While most people are familiar with the term “recession,” they may not know how it affects them directly. Simply put, a recession is an economic downturn that lasts at least six months (i.e., two fiscal quarters). The downturn is linked to an overall decline in economic activity, in which supply mostly outweighs demand due to a lack of consumer spending.
As a result, an individual is more likely to lose their job (or see a reduction in salary) during a recession, while those who own businesses can see their revenue grind to a halt. Due to the income uncertainty and everything that comes with it, people from all walks of life need to brace for the impact a recession will have on their personal finances.
It’s not always easy to predict when a recession will hit, but there are plenty of fiscally responsible practices one could employ before the economy starts to get murky, or even when the downturn is already sustained. Here are some tips on how to manage your finances in times of uncertainty.
Paying Off High-Interest Debt
Being burdened with debt in an issue for many Americans, no matter what shape the economy is in. When it comes to credit cards, Americans owe nearly $1 trillion in debt, which is exacerbated in large part due to high interest rates. For people who fall behind on payments, compounding interest and late penalties can create the feeling of drowning in debt, with no lifesaver in sight.
Clearly, a recession will only add to the stress of credit card debt, while potentially making it more difficult to pay off your balance. Some issuers will offer temporary relief in the form of forbearance or other recession-influenced leniencies, however, the debt will still remain.
A more proactive method for tackling high-interest credit card debt may be through refinancing, or consolidating multiple debts, with a personal loan. By paying off credit card debt with a personal loan, a consumer can repay the amount to the lender on their own terms (i.e., length of repayment plan) and at a potentially lower interest rate. While a personal loan does not eliminate debt, it can save a consumer a lot on interest while also eliminating the need to pay off multiple credit card balances per month—simplifying it into one easy payment per month.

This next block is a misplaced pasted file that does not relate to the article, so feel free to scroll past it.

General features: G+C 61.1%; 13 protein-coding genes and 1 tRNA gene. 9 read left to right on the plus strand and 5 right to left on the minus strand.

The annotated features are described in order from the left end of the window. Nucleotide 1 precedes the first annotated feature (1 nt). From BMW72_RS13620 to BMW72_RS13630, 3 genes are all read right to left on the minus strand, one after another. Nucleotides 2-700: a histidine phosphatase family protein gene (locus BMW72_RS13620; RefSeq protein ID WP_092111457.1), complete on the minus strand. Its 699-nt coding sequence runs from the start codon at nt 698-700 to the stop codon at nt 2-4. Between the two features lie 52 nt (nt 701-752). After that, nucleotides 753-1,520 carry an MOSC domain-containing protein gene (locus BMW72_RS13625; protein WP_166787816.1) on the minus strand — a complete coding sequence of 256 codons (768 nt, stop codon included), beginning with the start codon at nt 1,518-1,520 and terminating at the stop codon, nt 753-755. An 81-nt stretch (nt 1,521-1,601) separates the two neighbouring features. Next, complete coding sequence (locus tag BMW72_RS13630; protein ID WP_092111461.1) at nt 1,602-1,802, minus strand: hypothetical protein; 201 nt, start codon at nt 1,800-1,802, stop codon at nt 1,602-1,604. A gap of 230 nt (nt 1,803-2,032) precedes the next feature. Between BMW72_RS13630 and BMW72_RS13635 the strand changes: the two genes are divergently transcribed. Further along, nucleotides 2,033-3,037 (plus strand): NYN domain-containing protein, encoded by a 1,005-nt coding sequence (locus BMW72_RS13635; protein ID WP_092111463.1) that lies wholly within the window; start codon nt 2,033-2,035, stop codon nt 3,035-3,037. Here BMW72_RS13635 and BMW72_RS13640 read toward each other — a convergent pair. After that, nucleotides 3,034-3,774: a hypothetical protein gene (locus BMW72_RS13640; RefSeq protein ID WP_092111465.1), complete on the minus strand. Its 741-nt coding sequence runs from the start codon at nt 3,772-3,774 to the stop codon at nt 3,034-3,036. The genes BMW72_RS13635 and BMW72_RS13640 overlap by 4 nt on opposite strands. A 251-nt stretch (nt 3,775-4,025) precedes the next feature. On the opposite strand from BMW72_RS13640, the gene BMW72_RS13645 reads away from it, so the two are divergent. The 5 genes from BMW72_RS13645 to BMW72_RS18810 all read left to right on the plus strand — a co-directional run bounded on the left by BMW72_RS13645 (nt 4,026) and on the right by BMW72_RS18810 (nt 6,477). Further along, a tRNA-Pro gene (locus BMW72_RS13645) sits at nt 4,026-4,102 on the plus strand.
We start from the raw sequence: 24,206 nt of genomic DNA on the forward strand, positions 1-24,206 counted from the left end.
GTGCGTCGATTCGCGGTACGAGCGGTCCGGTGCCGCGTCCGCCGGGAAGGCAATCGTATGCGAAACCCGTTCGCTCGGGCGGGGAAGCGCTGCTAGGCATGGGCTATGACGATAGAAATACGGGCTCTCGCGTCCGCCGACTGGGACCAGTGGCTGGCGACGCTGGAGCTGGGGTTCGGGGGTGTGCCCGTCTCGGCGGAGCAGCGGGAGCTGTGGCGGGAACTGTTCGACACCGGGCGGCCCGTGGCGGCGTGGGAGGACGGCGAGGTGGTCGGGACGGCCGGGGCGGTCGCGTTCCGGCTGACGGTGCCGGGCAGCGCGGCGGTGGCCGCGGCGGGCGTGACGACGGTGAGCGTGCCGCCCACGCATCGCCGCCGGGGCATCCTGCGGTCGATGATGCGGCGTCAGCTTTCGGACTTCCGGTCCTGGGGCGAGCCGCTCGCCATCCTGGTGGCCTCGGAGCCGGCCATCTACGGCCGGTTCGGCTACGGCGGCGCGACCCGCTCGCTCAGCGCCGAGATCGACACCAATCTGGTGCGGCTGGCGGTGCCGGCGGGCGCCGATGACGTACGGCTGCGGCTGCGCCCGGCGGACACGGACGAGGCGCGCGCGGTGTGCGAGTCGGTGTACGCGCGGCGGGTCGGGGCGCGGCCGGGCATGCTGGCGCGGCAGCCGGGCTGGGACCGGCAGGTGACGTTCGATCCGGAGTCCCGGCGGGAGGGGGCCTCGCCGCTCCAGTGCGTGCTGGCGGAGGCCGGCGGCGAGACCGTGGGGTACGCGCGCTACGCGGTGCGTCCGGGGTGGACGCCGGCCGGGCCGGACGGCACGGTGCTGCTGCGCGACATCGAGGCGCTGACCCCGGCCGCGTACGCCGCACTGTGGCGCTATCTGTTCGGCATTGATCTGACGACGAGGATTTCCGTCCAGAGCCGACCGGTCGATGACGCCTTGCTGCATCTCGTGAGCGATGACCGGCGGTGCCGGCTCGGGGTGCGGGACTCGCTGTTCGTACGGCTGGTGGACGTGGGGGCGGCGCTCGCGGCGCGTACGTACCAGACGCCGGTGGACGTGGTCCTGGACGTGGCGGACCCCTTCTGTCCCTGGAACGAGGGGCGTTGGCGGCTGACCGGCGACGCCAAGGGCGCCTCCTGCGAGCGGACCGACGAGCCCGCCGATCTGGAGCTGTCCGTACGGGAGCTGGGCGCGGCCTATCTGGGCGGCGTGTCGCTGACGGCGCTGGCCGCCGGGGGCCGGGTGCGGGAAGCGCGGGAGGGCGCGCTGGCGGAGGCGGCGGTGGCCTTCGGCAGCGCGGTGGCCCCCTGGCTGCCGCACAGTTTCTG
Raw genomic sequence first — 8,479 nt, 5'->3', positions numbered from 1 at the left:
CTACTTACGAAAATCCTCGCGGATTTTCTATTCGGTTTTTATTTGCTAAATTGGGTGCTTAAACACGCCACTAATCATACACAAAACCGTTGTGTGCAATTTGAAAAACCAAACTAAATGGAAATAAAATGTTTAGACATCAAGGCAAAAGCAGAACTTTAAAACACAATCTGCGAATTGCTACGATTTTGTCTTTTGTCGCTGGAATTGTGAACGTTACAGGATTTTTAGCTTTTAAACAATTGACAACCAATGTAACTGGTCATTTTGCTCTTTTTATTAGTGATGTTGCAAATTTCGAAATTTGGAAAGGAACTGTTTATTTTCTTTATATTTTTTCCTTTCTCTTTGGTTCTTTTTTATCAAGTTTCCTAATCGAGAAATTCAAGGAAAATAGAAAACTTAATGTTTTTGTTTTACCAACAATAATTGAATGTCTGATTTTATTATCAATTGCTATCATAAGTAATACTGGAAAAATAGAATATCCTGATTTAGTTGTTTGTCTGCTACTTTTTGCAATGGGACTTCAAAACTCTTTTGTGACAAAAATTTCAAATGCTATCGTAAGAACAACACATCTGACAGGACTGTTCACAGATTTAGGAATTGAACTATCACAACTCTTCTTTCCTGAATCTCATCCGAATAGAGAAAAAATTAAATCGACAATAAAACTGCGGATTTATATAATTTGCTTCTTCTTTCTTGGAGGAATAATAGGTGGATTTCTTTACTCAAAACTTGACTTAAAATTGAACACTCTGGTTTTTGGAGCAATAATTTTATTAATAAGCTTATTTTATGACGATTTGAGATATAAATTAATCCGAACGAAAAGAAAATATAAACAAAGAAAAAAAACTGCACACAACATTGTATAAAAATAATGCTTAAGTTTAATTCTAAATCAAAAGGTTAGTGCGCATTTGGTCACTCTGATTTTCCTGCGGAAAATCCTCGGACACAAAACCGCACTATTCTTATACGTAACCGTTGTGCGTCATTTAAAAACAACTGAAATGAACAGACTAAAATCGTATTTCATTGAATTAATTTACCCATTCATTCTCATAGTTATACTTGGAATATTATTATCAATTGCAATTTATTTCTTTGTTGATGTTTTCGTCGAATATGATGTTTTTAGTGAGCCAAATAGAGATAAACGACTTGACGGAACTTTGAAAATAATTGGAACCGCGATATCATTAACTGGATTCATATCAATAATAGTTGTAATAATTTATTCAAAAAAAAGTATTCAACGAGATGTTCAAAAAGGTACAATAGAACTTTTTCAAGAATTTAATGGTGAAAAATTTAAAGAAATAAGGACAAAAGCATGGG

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Budget and Save
With the money you do earn leading up to or during a recession, it’s important to create a budget that will still allow you to set aside some savings. While there are many reasons to save (e.g., buying a house, college education, retirement), it’s also important to set up an emergency fund, which is especially vital when your income is compromised. An emergency fund is typically defined as having three to six months’ worth of expenses tucked away.
Unlike a retirement fund, which cannot be accessed for a long time without penalty, an online savings account is an ideal way to set aside some money for a recession-level event. Savings accounts work to grow your extra cash via interest, rather than sitting stagnant in your checking account. Since a recession can last well beyond six months, it’s important to start saving sooner than later to build up your emergency fund.
Back to budgeting, it’s important to curb any unnecessary spending during a recession, which will make it easier to save while also providing some other benefits. With credit cards, for example, less spending can result in a lower credit utilization ratio, which can boost your credit score. Paying your balance on time and in full is also good for building credit; the better your score, the more likely you’ll get approved for financial products (i.e., credit card, loans) when you need them most.
Clearly, there is no definitive plan for getting all your financial ducks in a row when a recession is looming. Recessions are unpredictable, as far as when they will occur and how markets will react to certain events. Still, taking a good holistic approach, by limiting overspending while staying on top of payments and savings, will help keep you afloat during rough waters.
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